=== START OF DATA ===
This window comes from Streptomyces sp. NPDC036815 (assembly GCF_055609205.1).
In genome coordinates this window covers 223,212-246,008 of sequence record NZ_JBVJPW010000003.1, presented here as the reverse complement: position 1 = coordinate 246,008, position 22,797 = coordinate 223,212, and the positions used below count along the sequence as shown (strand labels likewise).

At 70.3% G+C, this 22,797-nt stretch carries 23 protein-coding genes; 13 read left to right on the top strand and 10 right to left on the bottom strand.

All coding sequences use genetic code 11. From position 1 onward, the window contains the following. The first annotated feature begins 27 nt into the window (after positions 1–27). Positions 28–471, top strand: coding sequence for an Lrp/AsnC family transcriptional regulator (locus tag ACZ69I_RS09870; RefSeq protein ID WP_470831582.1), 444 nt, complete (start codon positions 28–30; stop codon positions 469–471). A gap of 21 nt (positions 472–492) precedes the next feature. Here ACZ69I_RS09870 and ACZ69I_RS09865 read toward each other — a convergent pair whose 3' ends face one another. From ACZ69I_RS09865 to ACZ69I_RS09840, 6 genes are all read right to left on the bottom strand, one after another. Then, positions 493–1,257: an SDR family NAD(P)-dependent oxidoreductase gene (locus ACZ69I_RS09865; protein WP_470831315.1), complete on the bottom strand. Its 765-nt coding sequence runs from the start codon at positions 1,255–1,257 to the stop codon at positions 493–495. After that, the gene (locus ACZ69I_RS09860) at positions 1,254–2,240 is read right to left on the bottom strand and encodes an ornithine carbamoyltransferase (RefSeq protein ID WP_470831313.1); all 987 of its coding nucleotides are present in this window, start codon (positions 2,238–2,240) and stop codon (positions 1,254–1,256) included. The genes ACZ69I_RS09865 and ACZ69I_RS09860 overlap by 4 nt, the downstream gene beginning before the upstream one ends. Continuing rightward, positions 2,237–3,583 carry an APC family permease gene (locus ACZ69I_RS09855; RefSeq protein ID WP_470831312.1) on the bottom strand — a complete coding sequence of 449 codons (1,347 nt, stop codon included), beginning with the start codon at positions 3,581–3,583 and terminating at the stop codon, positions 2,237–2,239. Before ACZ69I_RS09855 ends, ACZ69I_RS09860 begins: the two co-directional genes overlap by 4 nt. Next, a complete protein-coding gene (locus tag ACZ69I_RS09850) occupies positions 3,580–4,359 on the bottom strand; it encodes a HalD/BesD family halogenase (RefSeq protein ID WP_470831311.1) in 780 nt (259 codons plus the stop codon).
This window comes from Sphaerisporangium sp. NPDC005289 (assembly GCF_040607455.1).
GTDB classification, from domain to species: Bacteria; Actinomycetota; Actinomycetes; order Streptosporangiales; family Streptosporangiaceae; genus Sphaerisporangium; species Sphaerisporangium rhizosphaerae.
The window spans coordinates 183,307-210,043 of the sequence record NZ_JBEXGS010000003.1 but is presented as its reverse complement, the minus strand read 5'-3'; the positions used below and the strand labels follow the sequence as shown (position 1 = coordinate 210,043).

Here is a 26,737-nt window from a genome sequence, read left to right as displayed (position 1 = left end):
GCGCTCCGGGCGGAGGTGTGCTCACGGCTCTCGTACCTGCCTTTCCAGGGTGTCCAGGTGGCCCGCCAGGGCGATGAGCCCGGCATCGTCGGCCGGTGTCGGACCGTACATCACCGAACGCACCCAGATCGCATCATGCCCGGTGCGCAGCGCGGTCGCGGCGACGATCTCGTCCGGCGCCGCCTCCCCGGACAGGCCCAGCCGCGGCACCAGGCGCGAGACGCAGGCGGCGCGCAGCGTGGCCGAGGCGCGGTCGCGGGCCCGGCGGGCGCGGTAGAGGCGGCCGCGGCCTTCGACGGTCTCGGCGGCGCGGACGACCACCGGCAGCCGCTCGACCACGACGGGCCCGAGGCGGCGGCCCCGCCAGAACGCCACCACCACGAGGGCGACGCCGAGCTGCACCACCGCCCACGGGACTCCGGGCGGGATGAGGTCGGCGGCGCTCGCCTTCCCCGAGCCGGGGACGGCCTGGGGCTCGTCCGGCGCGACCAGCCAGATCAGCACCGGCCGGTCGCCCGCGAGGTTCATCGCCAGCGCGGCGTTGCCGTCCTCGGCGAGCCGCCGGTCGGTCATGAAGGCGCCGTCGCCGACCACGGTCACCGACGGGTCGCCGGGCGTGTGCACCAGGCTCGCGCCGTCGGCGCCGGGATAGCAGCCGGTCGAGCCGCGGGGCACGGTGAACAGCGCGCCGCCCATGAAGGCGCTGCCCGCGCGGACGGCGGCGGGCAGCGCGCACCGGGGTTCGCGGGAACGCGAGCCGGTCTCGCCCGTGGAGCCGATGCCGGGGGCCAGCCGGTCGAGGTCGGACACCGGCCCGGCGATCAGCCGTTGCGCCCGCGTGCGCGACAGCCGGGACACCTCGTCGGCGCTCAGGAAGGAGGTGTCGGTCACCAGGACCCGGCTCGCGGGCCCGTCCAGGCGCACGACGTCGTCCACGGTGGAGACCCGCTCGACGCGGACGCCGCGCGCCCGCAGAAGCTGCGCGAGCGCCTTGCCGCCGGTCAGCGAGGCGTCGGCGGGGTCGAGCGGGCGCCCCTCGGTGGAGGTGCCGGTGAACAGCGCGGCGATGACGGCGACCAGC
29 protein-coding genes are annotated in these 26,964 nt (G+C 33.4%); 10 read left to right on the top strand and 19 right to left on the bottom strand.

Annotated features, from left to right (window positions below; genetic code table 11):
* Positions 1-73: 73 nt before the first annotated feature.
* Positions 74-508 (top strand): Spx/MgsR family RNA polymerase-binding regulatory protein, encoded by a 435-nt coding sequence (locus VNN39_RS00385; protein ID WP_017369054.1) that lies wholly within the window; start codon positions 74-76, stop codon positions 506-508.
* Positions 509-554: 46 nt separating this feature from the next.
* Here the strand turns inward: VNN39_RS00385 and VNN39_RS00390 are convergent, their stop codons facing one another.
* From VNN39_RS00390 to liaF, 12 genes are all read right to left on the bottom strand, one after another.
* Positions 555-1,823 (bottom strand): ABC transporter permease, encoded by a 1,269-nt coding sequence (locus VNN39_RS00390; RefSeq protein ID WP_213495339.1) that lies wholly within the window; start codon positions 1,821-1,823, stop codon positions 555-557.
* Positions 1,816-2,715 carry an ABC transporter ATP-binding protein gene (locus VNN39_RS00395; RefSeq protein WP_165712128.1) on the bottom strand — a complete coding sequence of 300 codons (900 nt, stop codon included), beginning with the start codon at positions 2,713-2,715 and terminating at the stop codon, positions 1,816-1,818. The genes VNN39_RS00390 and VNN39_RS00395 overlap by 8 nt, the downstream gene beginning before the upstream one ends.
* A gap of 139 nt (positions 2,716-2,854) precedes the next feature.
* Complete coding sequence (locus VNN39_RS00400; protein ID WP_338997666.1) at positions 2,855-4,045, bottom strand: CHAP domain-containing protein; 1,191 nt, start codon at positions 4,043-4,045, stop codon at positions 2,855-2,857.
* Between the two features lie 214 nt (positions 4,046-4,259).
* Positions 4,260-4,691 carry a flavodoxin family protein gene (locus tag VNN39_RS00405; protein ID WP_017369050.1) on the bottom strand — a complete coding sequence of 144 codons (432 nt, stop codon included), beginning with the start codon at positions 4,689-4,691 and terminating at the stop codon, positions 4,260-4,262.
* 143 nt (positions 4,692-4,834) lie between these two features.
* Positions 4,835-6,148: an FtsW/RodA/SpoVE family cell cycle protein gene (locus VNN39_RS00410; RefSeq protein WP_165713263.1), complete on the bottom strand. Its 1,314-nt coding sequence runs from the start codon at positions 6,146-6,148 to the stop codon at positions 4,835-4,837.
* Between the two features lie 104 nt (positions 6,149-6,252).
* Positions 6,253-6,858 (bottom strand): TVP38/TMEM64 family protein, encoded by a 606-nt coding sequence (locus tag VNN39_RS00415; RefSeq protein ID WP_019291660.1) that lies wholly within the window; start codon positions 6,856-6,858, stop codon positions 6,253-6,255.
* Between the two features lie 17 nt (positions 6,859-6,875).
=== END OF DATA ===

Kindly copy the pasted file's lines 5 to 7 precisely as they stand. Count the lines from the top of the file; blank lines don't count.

This window comes from Sphaerisporangium sp. NPDC005289 (assembly GCF_040607455.1).
GTDB classification, from domain to species: Bacteria; Actinomycetota; Actinomycetes; order Streptosporangiales; family Streptosporangiaceae; genus Sphaerisporangium; species Sphaerisporangium rhizosphaerae.
The window spans coordinates 183,307-210,043 of the sequence record NZ_JBEXGS010000003.1 but is presented as its reverse complement, the minus strand read 5'-3'; the positions used below and the strand labels follow the sequence as shown (position 1 = coordinate 210,043).